James A. Garfield was the last of what were called the ‘log cabin’ presidents. Born in Cuyahoga County in 1831, Garfield would go on to serve nine terms as a congressman from Ohio, the first starting in 1863 when his election caused him to resign from the Union Army with the rank of major general. As the 1880 elections neared, Garfield worked tirelessly to get his friend and fellow congressman John Sherman of Lancaster nominated at the convention. The effort failed and Garfield became the nominee on the 37th ballot and the dark horse candidate in a race against former Union general Winfield Scott Hancock. Garfield continued Hayes’ efforts to end patronage appointments in government, going to battle with powerful factions controlling the port of New York. On July 2, 1881 at a Washington railroad station Garfield was assassinated by Charles Julius Guiteau, an attorney who had been turned down by Garfield for a political appointment. Mortally wounded, Garfield would linger until September 19, leaving us to wonder what kind of presidency he would have had if he had survived. Garfield’s vice president Chester Arthur finished the term, and Grover Cleveland occupied the Whitehouse for the succeeding four years.

Benjamin Harrison

Benjamin Harrison

Born in 1833 on a farm by the Ohio River below Cincinnati, Benjamin Harrison attended Miami University in Ohio and read law in Cincinnati. He later moved to Indianapolis where he lived when the war broke out. The presidency of the country was something Benjamin was familiar with, his grandfather William Henry Harrison had served as our ninth president. As colonel of the 70th Indiana Volunteer Infantry, Benjamin Harrison fought in the western theatre of the war, and he and his regiment accompanied General William T. Sherman on his march to Savannah, Georgia. In the presidential election of 1888, Harrison opposed the incumbent Grover Cleveland. While Harrison lost the popular vote by 100,000, he won the Electoral College vote 233-168. Harrison’s most notable act as president came on July 2, 1890 when he signed in to law the Sherman Antitrust Act. The act, named for Ohio Senator John Sherman was the first measure passed by the U.S. Congress to prohibit trusts.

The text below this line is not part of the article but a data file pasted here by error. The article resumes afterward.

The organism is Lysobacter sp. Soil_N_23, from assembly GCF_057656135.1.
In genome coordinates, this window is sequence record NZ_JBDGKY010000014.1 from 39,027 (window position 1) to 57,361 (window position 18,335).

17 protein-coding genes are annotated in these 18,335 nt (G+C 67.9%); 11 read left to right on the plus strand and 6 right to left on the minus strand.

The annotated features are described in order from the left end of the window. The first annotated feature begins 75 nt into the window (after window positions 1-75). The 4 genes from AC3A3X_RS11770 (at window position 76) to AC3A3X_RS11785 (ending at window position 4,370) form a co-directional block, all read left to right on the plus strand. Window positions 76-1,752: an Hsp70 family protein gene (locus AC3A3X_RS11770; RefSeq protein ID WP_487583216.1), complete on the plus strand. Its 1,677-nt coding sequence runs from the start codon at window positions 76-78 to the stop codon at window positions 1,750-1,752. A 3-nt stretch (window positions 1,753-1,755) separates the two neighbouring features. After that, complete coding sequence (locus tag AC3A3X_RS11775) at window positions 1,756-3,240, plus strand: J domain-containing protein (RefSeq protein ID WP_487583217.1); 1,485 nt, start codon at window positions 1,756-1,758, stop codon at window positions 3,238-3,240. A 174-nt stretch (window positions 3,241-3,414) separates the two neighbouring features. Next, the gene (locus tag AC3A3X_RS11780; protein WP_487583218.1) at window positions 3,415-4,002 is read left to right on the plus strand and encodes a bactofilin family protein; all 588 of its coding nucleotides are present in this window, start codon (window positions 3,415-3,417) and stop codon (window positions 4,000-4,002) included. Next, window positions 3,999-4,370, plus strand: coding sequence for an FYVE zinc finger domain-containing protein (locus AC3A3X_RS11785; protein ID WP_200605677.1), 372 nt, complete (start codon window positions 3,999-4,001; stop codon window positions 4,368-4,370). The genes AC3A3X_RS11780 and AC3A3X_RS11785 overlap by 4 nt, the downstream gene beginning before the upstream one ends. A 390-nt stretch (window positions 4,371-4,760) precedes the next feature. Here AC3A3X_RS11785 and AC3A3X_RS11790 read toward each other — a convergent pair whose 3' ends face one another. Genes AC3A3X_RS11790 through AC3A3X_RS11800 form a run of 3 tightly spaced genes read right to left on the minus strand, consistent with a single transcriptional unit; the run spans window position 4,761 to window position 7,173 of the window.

William McKinley

William McKinley

After a return to office by Grover Cleveland in 1893, the last of the five Civil War veterans from Ohio would take office. Nineteen year-old William McKinley of Niles enlisted in the 23rd Ohio at the beginning of the war. Rising to the rank of major by war’s end, McKinley returned home and began a law practice, eventually getting elected to Congress and then two terms as governor of Ohio. Winning the election in 1896, McKinley took office amid a time of prosperity in the country. But war would be most remembered as a part of his legacy. While preferring a neutral stance to Spain’s imperialism in the Caribbean, McKinley led the country into a 100 day war that destroyed the Spanish fleet outside Santiago harbor in Cuba, seized Manila in the Philippines, and occupied Puerto Rico. The result was the annexation of Puerto Rico, Guam, the Philippines, and Hawaii. In 1900, McKinley faced the democratic nominee William Jennings Bryan for a second time and defeated him again to win the presidency. On September 14, 1901, while standing in a receiving line at the Buffalo Pan-American Exposition, McKinley was assassinated by anarchist Leon Czolgosz. The 25th president died eight days later.

In a period spanning 1869 to 1901, five Ohio Civil War veterans were elected to the presidency seven times. Of varying backgrounds, they all held in common their service to their country and the preservation of the Union.

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1 Legacy Response to From Battlefields to the Whitehouse: Ohio’s Civil War Presidents

  1. […] during the war, and her industrial city of Cleveland provided
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    “Ohioans’ status as leaders during the war no doubt impacted the